Steven Alker wins 11-hole playoff, longest in Web.com Tour history
JUN 09, 2014 2:52a ET
New Zealand's Steven Alker won the Cleveland Open on Sunday in the longest playoff in Web.com Tour history, beating South Africa's Dawie van der Walt with a birdie on the 11th extra hole.
Alker and van der Walt parred for first 10 holes in the playoff at Lakewood Country Club before Alker finally broke through with a 3-foot birdie putt on the par-4 18th.
"I finally had a right number," the 42-year-old Alker said. "I had 172 yards and just hit a perfect 7-iron. . . . I had a lot of chances. I felt like I was inside of Dawie several times and had several chances to win. I got a little bit dizzy out there. At one point, and I can't recall when, Dawie and I looked at each other and I said is `Is anybody going to win?' "
The 11-hole playoff broke the tour record of nine set it 1998 in Eric Booker's victory over Notah Begay III in the Lehigh Valley Open, and matched in 2009 in Gary Christian's win over Mathias Gronberg in the Northeast Pennsylvania Classic. It also matched the record for the longest playoff in a PGA Tour-sanctioned event, set in the 1949 Motor City Open when Cary Middlecoff and Lloyd Mangrum were declared co-winners because of darkness.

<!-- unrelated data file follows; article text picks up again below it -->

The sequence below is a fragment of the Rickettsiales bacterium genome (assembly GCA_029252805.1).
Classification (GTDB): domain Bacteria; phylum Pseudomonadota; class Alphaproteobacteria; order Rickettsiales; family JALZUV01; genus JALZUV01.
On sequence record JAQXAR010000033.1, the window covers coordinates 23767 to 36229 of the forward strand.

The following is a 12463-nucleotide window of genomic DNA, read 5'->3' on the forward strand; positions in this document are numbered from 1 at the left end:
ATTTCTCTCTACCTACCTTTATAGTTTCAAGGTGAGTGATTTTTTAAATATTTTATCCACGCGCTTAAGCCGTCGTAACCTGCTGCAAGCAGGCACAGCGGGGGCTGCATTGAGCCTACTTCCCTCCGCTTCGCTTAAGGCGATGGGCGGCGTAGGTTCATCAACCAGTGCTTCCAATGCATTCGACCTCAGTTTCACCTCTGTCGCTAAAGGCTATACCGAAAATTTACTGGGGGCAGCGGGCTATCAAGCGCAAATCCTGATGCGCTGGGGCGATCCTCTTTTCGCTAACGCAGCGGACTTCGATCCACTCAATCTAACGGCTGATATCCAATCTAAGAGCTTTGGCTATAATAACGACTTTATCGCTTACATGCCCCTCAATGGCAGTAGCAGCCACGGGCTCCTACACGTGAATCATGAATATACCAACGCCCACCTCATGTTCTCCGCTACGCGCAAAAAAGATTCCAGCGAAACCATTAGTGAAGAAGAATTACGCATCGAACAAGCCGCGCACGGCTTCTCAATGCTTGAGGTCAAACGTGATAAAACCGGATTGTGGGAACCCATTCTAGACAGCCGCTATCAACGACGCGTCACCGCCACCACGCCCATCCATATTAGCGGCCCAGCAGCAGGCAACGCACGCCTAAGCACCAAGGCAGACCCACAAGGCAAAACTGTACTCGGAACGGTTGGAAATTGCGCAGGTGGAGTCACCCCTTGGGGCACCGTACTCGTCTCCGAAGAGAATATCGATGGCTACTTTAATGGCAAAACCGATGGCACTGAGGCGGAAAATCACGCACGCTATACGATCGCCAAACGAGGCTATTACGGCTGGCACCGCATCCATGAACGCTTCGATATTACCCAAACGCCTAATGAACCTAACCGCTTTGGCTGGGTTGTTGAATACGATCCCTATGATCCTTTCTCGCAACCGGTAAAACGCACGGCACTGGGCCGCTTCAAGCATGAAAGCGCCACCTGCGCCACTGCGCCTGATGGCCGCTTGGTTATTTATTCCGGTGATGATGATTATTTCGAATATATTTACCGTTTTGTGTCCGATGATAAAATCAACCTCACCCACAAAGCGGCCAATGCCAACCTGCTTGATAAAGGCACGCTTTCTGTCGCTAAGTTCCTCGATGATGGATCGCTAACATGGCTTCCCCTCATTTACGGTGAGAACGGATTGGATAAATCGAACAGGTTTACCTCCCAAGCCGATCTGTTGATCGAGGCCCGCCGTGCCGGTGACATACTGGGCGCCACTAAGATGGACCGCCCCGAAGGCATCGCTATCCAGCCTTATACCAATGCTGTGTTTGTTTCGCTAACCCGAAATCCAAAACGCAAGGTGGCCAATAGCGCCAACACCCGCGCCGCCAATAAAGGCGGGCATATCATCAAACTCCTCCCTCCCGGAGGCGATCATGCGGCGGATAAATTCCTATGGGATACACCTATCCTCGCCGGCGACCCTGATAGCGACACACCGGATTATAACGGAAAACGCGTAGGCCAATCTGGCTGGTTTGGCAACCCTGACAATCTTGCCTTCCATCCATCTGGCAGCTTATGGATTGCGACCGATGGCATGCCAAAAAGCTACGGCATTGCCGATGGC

Alker bogeyed the final two holes of regulation for a 6-under 65, and van der Walt birdied the last two holes -- holing a 20-footer on 18 -- for a 66. They finished at 14-under-par 270 on the A.W. Tillinghast-designed course that opened in 1921.
"I didn't think I had a chance after the bogey on 16 (in regulation)," van der Walt said. "I had nothing to lose and everything to gain. I just played 11 holes and couldn't make another birdie."
Alker earned $108,000 to jump from 102nd to 12th on the money list with $125,180. He has four career victories on the tour.
"It's very satisfying," said Alker, who successfully qualified for the U.S. Open on Monday in California. "I won last year and then to come out and win again this year is really pleasing since I haven't been in the habit of doing that."
South Korea's Si Woo Kim was a stroke back after a 65.